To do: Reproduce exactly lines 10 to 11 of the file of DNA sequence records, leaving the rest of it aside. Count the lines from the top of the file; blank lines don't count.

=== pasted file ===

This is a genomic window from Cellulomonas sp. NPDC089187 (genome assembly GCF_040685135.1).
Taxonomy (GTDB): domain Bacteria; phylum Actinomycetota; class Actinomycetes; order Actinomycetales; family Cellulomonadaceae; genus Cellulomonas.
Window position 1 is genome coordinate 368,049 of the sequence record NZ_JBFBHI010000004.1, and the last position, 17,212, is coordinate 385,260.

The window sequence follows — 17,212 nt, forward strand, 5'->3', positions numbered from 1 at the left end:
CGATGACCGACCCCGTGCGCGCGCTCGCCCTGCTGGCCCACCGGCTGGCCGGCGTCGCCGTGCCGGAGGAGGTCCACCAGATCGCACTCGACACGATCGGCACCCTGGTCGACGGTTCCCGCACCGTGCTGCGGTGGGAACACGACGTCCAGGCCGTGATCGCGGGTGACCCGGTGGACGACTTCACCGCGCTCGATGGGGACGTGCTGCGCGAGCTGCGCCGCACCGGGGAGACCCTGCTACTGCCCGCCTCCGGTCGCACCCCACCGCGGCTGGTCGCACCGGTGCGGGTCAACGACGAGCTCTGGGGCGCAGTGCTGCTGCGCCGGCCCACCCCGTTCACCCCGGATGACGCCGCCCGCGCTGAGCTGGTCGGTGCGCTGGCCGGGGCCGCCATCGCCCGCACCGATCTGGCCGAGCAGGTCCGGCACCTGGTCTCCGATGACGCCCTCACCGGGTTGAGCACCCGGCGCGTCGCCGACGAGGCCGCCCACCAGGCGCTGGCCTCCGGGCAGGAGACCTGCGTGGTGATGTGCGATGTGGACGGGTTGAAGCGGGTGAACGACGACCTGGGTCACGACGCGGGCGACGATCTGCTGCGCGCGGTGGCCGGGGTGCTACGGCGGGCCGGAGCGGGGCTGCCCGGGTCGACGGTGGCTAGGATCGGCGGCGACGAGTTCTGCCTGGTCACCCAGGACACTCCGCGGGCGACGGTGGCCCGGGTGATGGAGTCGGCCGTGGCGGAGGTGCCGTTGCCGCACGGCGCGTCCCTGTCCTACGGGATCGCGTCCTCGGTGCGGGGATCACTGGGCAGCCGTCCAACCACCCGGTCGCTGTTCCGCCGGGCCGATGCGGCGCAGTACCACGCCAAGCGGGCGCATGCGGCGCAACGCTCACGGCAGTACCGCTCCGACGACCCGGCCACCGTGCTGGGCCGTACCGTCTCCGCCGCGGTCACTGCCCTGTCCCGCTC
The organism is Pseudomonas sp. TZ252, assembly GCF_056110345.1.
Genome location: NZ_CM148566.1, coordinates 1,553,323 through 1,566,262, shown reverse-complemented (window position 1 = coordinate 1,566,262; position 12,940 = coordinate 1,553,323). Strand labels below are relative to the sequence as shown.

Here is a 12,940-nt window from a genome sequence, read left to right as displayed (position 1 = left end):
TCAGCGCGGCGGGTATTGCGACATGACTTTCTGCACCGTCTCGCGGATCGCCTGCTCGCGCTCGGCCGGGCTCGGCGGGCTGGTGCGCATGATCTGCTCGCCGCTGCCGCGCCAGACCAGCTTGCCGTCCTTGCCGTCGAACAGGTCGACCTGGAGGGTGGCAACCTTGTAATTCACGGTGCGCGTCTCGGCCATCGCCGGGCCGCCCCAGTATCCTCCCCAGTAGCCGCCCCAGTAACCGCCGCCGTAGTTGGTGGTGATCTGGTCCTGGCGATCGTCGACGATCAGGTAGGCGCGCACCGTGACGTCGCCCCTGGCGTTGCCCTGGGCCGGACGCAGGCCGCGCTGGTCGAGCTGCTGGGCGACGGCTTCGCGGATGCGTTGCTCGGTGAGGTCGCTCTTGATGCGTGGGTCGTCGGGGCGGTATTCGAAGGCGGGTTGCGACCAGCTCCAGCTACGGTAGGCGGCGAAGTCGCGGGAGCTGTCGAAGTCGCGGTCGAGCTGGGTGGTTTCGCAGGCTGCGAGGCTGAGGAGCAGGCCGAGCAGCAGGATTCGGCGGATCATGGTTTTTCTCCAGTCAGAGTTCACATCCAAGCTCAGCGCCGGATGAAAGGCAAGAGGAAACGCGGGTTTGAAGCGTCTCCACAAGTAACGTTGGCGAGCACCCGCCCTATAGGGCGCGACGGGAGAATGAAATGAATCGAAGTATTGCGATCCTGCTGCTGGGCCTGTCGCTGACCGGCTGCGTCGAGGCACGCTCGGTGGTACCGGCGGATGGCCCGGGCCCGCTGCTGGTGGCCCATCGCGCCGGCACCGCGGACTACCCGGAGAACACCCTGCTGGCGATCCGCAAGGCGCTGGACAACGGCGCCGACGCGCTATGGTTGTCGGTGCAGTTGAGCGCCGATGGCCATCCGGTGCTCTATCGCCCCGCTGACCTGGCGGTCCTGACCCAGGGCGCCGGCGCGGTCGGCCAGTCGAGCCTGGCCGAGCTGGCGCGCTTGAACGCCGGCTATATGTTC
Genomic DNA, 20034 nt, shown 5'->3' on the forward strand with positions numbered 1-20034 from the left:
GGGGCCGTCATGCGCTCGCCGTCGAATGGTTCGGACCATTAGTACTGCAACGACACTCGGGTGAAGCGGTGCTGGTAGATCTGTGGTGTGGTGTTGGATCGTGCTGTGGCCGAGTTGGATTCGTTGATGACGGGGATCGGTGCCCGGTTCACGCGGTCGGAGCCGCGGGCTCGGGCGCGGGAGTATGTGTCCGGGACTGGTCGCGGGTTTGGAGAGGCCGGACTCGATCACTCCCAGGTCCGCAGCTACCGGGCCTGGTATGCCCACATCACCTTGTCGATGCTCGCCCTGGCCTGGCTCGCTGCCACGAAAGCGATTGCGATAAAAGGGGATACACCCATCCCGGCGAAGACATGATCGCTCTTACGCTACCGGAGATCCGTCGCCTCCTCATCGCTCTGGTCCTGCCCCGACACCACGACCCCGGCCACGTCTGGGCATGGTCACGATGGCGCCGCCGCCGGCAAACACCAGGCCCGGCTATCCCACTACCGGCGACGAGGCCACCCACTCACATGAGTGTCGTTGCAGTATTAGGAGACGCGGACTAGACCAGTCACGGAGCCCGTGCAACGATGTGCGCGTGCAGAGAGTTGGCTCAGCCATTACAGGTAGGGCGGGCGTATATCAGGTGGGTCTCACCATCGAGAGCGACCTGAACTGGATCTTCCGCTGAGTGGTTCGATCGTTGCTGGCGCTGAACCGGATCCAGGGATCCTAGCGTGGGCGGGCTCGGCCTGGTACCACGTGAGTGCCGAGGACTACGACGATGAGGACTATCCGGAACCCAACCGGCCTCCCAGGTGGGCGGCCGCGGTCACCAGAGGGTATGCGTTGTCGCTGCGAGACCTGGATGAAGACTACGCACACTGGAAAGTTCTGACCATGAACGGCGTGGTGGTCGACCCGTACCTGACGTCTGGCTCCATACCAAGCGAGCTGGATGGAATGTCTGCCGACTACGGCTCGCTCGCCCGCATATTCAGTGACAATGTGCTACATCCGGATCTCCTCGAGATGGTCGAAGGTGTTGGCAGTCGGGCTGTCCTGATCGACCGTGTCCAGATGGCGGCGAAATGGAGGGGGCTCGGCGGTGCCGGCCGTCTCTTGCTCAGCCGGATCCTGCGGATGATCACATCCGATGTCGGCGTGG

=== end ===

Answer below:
Genomic DNA, 20034 nt, shown 5'->3' on the forward strand with positions numbered 1-20034 from the left:
GGGGCCGTCATGCGCTCGCCGTCGAATGGTTCGGACCATTAGTACTGCAACGACACTCGGGTGAAGCGGTGCTGGTAGATCTGTGGTGTGGTGTTGGATCGTGCTGTGGCCGAGTTGGATTCGTTGATGACGGGGATCGGTGCCCGGTTCACGCGGTCGGAGCCGCGGGCTCGGGCGCGGGAGTATGTGTCCGGGACTGGTCGCGGGTTTGGAGAGGCCGGACTCGATCACTCCCAGGTCCGCAGCTACCGGGCCTGGTATGCCCACATCACCTTGTCGATGCTCGCCCTGGCCTGGCTCGCTGCCACGAAAGCGATTGCGATAAAAGGGGATACACCCATCCCGGCGAAGACATGATCGCTCTTACGCTACCGGAGATCCGTCGCCTCCTCATCGCTCTGGTCCTGCCCCGACACCACGACCCCGGCCACGTCTGGGCATGGTCACGATGGCGCCGCCGCCGGCAAACACCAGGCCCGGCTATCCCACTACCGGCGACGAGGCCACCCACTCACATGAGTGTCGTTGCAGTATTAGGAGACGCGGACTAGACCAGTCACGGAGCCCGTGCAACGATGTGCGCGTGCAGAGAGTTGGCTCAGCCATTACAGGTAGGGCGGGCGTATATCAGGTGGGTCTCACCATCGAGAGCGACCTGAACTGGATCTTCCGCTGAGTGGTTCGATCGTTGCTGGCGCTGAACCGGATCCAGGGATCCTAGCGTGGGCGGGCTCGGCCTGGTACCACGTGAGTGCCGAGGACTACGACGATGAGGACTATCCGGAACCCAACCGGCCTCCCAGGTGGGCGGCCGCGGTCACCAGAGGGTATGCGTTGTCGCTGCGAGACCTGGATGAAGACTACGCACACTGGAAAGTTCTGACCATGAACGGCGTGGTGGTCGACCCGTACCTGACGTCTGGCTCCATACCAAGCGAGCTGGATGGAATGTCTGCCGACTACGGCTCGCTCGCCCGCATATTCAGTGACAATGTGCTACATCCGGATCTCCTCGAGATGGTCGAAGGTGTTGGCAGTCGGGCTGTCCTGATCGACCGTGTCCAGATGGCGGCGAAATGGAGGGGGCTCGGCGGTGCCGGCCGTCTCTTGCTCAGCCGGATCCTGCGGATGATCACATCCGATGTCGGCGTGG